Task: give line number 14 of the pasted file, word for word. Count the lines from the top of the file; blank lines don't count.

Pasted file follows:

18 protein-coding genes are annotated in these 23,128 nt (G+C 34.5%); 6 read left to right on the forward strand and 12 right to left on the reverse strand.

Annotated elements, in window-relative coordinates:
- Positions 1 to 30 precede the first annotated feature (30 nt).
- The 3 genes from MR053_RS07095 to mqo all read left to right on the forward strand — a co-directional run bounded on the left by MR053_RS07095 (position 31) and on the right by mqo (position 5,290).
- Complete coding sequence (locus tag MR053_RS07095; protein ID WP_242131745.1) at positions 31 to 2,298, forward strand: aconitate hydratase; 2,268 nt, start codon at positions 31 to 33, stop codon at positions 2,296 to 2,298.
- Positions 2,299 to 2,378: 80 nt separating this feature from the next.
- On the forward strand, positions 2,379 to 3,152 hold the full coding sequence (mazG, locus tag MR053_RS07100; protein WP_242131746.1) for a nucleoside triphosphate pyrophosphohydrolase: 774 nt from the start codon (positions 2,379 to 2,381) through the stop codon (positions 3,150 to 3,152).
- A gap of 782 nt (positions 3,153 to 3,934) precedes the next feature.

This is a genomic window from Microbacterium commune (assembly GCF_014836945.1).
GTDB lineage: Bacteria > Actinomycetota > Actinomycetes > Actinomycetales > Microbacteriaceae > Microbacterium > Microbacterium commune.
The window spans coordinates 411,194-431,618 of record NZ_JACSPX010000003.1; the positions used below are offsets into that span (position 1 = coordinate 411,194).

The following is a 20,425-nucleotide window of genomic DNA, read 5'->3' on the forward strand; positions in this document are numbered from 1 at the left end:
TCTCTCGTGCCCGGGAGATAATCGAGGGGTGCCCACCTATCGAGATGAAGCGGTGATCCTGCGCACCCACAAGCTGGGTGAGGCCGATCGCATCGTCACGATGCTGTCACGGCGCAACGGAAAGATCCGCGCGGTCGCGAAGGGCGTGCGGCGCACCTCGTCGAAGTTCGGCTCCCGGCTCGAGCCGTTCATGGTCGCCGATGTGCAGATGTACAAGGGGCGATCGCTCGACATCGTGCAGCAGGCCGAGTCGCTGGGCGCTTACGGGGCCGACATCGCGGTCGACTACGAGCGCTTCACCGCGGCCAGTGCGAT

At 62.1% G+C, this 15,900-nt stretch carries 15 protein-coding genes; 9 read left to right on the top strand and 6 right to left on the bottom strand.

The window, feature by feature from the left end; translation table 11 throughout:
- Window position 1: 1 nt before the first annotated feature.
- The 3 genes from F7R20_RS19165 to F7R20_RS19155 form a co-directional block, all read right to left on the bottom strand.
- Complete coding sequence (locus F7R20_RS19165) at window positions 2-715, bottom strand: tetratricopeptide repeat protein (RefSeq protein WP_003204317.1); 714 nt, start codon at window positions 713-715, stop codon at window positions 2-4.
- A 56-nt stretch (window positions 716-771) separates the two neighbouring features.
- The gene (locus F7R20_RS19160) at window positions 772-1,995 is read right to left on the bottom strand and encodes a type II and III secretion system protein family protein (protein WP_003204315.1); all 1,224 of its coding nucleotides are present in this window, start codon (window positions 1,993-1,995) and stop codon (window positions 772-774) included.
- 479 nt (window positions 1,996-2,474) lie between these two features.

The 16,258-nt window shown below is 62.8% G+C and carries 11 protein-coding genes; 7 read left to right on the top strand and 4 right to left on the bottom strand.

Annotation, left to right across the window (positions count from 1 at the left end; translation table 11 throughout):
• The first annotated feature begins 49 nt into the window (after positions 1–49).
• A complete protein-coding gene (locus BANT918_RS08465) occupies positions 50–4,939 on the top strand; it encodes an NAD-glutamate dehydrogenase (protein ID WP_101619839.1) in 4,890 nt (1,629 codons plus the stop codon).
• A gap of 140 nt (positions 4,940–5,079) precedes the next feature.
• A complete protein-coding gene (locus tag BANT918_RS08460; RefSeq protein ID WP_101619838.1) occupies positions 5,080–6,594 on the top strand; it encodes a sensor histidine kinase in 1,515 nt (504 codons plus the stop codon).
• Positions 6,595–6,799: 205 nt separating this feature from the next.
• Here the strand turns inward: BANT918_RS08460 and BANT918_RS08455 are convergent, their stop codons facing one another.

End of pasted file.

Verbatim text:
At 62.1% G+C, this 15,900-nt stretch carries 15 protein-coding genes; 9 read left to right on the top strand and 6 right to left on the bottom strand.